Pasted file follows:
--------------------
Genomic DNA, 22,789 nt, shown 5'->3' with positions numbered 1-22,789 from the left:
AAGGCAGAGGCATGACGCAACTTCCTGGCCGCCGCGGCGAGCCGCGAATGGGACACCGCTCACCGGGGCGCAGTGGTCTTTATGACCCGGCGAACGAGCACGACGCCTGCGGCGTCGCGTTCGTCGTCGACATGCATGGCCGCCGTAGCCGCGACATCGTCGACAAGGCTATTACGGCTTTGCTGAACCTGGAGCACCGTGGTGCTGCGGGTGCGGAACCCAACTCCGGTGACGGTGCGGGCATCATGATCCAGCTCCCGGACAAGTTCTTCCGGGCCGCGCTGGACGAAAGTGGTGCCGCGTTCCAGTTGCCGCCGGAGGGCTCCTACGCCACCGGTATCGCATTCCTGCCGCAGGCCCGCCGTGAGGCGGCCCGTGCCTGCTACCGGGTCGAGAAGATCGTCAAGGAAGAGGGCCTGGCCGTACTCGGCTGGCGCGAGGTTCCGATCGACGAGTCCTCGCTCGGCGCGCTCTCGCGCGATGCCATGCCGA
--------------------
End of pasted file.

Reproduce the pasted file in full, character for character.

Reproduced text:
Genomic DNA, 22,789 nt, shown 5'->3' with positions numbered 1-22,789 from the left:
AAGGCAGAGGCATGACGCAACTTCCTGGCCGCCGCGGCGAGCCGCGAATGGGACACCGCTCACCGGGGCGCAGTGGTCTTTATGACCCGGCGAACGAGCACGACGCCTGCGGCGTCGCGTTCGTCGTCGACATGCATGGCCGCCGTAGCCGCGACATCGTCGACAAGGCTATTACGGCTTTGCTGAACCTGGAGCACCGTGGTGCTGCGGGTGCGGAACCCAACTCCGGTGACGGTGCGGGCATCATGATCCAGCTCCCGGACAAGTTCTTCCGGGCCGCGCTGGACGAAAGTGGTGCCGCGTTCCAGTTGCCGCCGGAGGGCTCCTACGCCACCGGTATCGCATTCCTGCCGCAGGCCCGCCGTGAGGCGGCCCGTGCCTGCTACCGGGTCGAGAAGATCGTCAAGGAAGAGGGCCTGGCCGTACTCGGCTGGCGCGAGGTTCCGATCGACGAGTCCTCGCTCGGCGCGCTCTCGCGCGATGCCATGCCGA